Another important detail, which is directly related to overshoot, is that of technological superiority. Naval warfare is highly technical in nature, and only small advantages in technology are needed to completely change the strategic and tactical landscape. The Romans before they fought Carthage had absolutely no experience as a naval power and while they did have a few client cities with a strong naval tradition, those cities lacked the numbers and industry to significantly contribute to challenging Carthage (who ruled the Mediterranean back then). So what happened that allowed Rome to destroy Carthage’s navy and dominate the Mediterranean in just 20 years; One they confiscated a Carthaginian quinquereme that had run aground, they then it used to design their fleet of 120 ships the they built in 2 months. Later on they bested that feat and built a bigger navy when a storm wrecked the first one. Two, to make up for their lack of maritime skill and the lack of manuverability this caused, since ramming was the dominate tactic back then, they invented the Corvus, basically a giant plank on a swivel table with a spike in it (a.k.a a boarding bridge) and used their legionaries at sea. The battle of Lepanto had a similar dynamic where the modern but outnumbered Holy League fleet destroyed or captured 200 of the Ottomans 275 strong fleet while only losing 15 ships. The victory in what turned into a large slugging match happened because the Holy League had 1815 cannons while the Ottomans had only 750 cannons, they also ran out of gunpowder. Another advantage to the Holy League also had 6 galleass (midway between a galley and a man-o-war) which were said to sink 70 galleys by themselves (while they were several miles in front of the holy league fleet). The conditions that allowed Britain and the USA to keep naval superiority don’t exist anymore, while Britain didn’t always innovate itself, due to its huge industrial might it could put any innovation into large scale action first and the USA navy has massive funding. China will have many industrial opponents capable of innovation and implementation and one of the key traits of post-peak naval warfare will be technological flux, meaning global naval superiority is out of China’s reach. Also Britain main rival France never had the skilled sailors necessary to fight Britain openly and the USSR was a land based power, while China is a land power with a strengthening but not unusually big naval culture (which can be very important) and some of its opponents have a strong maritime tradition.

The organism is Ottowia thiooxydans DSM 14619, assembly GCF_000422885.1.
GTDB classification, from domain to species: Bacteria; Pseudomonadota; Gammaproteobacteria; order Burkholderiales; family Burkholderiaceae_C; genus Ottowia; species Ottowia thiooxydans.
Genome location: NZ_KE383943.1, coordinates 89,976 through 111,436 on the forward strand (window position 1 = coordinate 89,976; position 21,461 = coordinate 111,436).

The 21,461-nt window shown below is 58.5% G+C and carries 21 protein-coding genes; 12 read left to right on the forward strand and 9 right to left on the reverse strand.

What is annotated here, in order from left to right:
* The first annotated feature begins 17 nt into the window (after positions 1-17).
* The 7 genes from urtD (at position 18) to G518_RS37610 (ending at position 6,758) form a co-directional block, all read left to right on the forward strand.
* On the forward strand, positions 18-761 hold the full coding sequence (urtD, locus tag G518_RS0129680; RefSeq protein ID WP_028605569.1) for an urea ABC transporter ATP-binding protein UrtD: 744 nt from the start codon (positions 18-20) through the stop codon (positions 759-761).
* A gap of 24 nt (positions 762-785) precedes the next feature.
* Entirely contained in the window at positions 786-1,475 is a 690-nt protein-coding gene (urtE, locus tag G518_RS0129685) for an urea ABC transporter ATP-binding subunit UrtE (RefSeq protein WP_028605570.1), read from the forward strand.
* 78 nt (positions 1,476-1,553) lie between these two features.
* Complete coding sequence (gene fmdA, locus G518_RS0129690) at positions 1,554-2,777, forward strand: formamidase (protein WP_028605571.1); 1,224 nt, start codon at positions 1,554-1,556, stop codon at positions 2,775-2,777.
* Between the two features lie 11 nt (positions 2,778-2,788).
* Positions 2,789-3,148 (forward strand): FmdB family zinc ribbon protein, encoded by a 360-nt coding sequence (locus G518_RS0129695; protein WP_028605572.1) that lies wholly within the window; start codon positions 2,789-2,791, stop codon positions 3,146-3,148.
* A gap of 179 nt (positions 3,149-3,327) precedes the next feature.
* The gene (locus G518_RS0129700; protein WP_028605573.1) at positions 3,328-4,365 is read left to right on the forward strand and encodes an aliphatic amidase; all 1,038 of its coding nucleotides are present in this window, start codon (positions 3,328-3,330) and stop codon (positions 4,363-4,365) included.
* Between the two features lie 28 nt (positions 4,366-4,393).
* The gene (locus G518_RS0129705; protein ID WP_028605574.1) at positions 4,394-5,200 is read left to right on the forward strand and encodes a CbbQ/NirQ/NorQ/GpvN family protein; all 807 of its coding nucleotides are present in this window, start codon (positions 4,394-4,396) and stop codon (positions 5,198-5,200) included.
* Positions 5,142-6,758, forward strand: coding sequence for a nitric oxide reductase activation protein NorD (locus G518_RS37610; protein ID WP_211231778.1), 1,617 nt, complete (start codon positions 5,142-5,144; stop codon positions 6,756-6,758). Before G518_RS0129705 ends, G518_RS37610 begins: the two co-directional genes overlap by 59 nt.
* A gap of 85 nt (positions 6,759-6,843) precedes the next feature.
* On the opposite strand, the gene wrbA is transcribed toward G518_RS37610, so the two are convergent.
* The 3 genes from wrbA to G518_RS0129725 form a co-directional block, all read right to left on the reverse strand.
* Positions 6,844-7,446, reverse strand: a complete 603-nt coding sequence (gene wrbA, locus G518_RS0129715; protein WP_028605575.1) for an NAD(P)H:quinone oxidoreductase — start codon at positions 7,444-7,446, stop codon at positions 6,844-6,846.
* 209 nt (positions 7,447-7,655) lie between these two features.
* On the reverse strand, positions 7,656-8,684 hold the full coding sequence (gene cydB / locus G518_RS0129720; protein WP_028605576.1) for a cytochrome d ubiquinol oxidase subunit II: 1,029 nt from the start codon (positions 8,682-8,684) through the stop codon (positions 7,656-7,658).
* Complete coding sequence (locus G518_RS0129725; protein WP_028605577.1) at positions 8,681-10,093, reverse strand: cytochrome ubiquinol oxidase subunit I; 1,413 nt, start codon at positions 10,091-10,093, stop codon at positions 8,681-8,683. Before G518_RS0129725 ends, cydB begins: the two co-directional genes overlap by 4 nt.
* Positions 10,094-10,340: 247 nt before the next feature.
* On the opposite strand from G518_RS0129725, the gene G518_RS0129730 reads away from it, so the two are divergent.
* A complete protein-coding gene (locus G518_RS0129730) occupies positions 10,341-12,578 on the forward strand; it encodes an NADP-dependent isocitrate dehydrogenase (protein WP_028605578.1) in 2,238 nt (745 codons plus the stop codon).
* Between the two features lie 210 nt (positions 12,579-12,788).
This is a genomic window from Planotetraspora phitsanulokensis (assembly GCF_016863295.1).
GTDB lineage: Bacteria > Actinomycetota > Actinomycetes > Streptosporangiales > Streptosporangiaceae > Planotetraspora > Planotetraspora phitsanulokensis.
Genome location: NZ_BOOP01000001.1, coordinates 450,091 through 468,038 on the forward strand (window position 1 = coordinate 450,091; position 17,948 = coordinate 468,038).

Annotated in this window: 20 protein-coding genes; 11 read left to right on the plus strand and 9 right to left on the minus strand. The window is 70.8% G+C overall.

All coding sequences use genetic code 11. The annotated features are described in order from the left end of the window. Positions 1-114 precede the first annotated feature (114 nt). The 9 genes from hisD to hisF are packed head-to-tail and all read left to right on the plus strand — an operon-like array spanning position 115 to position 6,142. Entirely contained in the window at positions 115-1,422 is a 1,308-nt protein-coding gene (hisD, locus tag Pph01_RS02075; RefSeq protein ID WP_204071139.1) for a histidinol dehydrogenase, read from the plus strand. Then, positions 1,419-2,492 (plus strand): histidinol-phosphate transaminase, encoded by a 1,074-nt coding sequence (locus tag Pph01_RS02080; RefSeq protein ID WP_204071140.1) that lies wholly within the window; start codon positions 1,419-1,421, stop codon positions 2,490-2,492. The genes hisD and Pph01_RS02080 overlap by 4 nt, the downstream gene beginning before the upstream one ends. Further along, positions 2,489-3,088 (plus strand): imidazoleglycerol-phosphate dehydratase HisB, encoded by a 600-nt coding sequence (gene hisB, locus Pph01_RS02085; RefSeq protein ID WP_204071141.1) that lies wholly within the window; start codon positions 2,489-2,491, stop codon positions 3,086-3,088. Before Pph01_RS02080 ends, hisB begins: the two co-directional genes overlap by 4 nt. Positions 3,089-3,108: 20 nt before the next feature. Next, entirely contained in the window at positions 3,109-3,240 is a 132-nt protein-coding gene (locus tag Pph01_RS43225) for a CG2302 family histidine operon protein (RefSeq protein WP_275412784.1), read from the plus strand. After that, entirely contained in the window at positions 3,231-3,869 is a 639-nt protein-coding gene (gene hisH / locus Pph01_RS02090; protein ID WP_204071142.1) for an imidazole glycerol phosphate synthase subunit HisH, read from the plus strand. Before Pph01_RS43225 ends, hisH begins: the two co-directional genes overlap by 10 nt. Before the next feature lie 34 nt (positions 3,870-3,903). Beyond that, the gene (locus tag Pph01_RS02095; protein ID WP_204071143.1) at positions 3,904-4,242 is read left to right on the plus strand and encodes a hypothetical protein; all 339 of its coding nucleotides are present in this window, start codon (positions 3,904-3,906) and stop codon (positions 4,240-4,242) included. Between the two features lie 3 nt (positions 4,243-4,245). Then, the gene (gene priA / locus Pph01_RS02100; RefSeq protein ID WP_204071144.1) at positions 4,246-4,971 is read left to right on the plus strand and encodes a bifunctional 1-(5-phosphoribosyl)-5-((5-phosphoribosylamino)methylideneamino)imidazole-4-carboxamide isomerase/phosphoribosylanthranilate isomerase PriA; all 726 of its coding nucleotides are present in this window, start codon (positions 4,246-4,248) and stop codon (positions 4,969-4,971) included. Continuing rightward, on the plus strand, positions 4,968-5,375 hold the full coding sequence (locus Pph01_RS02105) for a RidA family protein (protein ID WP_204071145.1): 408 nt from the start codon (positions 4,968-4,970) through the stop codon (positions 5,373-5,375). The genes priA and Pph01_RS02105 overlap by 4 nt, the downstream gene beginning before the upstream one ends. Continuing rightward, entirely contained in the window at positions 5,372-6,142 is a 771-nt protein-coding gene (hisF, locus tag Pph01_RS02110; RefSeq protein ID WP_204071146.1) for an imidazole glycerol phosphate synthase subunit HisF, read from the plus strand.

Heres a what I remember of a short sci-fi story to illustrate the differences between the army and the navy. The imperium is subjugating some natives on the planet and an Admiral and a General are walking along having a chat. Suddenly a hover car zooms by them with a spear sticking out of it and the Admiral exclaims ‘how can we lose against someone who can only throw spears at a hover car’. The General responds by saying ‘how can we win against someone willing to throw spears at a hover car’.

Now, why are those details important? Because of the answer to our previous question of why the link Between Australia and then Britain and now the USA is like it is. Link. None of our strategic concerns are territorial, their all to do with trade routes, specifically maritime. Since Britain and the USA controlled the seas, aligning with them made perfect sense and so that’s what we did. But China’s (or any other potential empires) empire’s position isn’t anywhere near as strong in naval terms and since Overshoot is already limiting modern navies ability to police the seas (which is their main job, even during war), that deal cannot exist in as strong a form as it historically has. So, how strong could our relationship with China be?